Bukele enjoys absolute power since he was democratically elected as President by a wide margin, and two years ago he won a two-thirds majority in parliament with his Nuevas Ideas party. He then seized control of the judiciary by blatantly replacing the Corte de Constitucionalidad with one in his own image and likeness. The police (22,000 agents) and the army (16,000 soldiers in charge of security) are also loyal to him, in this path towards an autarky so fashionable these days (he abstained at the UN on the Ukraine case) that also includes attempts to restrict the freedom of the media. For this reason, he has been criticised both inside and outside the country by human rights groups for the drastic measure imposed, which arbitrarily restricts the constitutional guarantees of the entire population. Bukele reacted to this with contempt, recommending that the international community (the tweet read) “worry about sending food to their terrorist angels”. He also warned some US congressmen against interfering in the “sovereign internal affairs” of their country.

Certainly Bukele, even with the best of intentions, could not have significantly reversed the course of a country that has always been reduced to draconian restrictions towards even minimal income redistribution in just three years. But his concern about the surge in violence in the country is linked above all to the future outcome of the crazy shortcut he has taken with speculative investments (with public money) in bitcoin, the course of which he legalised (the first country in the world) last September. Amidst the ups and downs of its speculative quotation, only in the last few days did the Salvadoran government break even with the 84 million dollars needed to buy (in several steps) 1801 bitcoins (today at 47 thousand dollars per bitcoin).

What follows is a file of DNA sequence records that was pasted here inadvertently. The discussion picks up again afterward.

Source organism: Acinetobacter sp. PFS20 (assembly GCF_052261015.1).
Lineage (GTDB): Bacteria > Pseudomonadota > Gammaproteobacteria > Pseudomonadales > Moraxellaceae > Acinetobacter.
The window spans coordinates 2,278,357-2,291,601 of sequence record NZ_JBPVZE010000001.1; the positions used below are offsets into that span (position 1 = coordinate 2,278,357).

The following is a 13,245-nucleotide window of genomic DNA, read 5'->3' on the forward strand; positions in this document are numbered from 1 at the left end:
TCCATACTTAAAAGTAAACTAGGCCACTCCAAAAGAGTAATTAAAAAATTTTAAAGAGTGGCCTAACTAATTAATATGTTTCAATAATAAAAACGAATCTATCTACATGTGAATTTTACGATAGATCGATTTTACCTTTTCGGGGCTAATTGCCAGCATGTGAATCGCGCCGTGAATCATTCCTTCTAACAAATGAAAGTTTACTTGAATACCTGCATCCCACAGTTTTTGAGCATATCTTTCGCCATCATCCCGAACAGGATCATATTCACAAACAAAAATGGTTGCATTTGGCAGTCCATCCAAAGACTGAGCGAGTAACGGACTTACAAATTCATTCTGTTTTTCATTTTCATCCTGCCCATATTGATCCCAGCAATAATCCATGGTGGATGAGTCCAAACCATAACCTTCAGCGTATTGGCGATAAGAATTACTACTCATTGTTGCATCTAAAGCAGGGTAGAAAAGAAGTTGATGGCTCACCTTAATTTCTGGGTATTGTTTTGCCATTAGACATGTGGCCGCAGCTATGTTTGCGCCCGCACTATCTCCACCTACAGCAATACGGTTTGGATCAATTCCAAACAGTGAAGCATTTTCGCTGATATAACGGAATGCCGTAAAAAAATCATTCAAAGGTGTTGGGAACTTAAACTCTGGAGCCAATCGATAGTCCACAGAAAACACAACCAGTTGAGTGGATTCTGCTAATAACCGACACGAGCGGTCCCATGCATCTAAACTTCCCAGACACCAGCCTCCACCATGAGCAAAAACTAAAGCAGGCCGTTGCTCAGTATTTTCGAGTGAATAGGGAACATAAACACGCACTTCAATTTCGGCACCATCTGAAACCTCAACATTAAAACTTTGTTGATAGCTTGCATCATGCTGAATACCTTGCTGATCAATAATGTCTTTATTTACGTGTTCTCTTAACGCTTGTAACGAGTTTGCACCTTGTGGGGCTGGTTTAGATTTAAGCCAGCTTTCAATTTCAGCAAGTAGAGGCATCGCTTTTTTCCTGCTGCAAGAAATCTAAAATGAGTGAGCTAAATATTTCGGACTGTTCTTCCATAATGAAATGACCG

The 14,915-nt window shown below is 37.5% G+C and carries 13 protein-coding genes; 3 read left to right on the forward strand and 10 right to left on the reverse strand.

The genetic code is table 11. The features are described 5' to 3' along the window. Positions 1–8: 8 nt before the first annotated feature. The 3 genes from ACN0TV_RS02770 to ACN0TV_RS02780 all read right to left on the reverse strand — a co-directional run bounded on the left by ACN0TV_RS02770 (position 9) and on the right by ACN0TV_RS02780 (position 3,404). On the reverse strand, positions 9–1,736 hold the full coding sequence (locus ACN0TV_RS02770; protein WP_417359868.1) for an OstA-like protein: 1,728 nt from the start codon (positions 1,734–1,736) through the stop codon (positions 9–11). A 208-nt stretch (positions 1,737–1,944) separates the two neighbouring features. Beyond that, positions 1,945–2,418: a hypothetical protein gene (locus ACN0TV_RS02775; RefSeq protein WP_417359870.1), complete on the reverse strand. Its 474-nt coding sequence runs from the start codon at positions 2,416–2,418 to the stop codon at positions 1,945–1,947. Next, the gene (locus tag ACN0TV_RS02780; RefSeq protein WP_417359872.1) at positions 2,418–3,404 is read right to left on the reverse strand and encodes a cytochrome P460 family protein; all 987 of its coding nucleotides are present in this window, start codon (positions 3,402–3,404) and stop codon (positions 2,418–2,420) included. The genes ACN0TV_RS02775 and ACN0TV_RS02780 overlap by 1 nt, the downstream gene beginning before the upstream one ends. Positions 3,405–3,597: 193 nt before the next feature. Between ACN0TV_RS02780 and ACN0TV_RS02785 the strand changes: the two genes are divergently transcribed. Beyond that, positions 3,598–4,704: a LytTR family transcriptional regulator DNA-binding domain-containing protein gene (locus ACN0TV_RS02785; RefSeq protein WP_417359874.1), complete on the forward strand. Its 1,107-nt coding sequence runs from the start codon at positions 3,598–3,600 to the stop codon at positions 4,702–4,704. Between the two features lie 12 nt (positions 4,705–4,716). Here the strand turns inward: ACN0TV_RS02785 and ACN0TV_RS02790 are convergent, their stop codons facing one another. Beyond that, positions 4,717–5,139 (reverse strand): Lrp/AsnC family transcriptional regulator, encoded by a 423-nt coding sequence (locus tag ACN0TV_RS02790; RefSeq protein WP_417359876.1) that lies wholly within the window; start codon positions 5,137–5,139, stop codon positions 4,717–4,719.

Since then, and since he announced his intention to found Bitcoin City near the Conchagua volcano (with its geothermal energy) to set up an ” extraction mine ” of the digital currency, at least half a dozen multimillionaires of virtual investments have come to El Salvador, starting with the American journalist Max Keiser (former collaborator of a pro-Putin Russian TV), the Mexican Ricardo Salinas (owner of the Azteca TV group) and the CEO of Binance, Changpeng Zao. All of them were ostentatiously received by Bukele and hosted in princely form with helicopter transfers by the Fuerza Armada to Bitcoin Beach and where Bitcoin City is supposed to be built one day. Not to mention the multiplication of the arrival of bitcoin tourists who have increased their stays in a country that has never been half as interesting, despite its Pacific coastline.

But how could this flow of interested visitors continue and consolidate in the face of a growing image of an insecure and violent country? The fact is that the billion-dollar Bitcoin Bond issue announced by Salvadoran Economy Minister Alejandro Zelaya (against the recommendations of the International Monetary Fund) for the end of this month has been postponed until a later date. The Fitch agency has downgraded the Salvadoran debt from B- to CCC, i.e. to junk status. In the same way, the sending of remittances in virtual currency by Salvadoran emigrants to the United States to their relatives back home, which Bukele had immediately set its sights on, with the promise of savings on the related commissions, has also been reduced (opting for traditional dollars).


Cover image: a graffiti praising the Mara Salvatrucha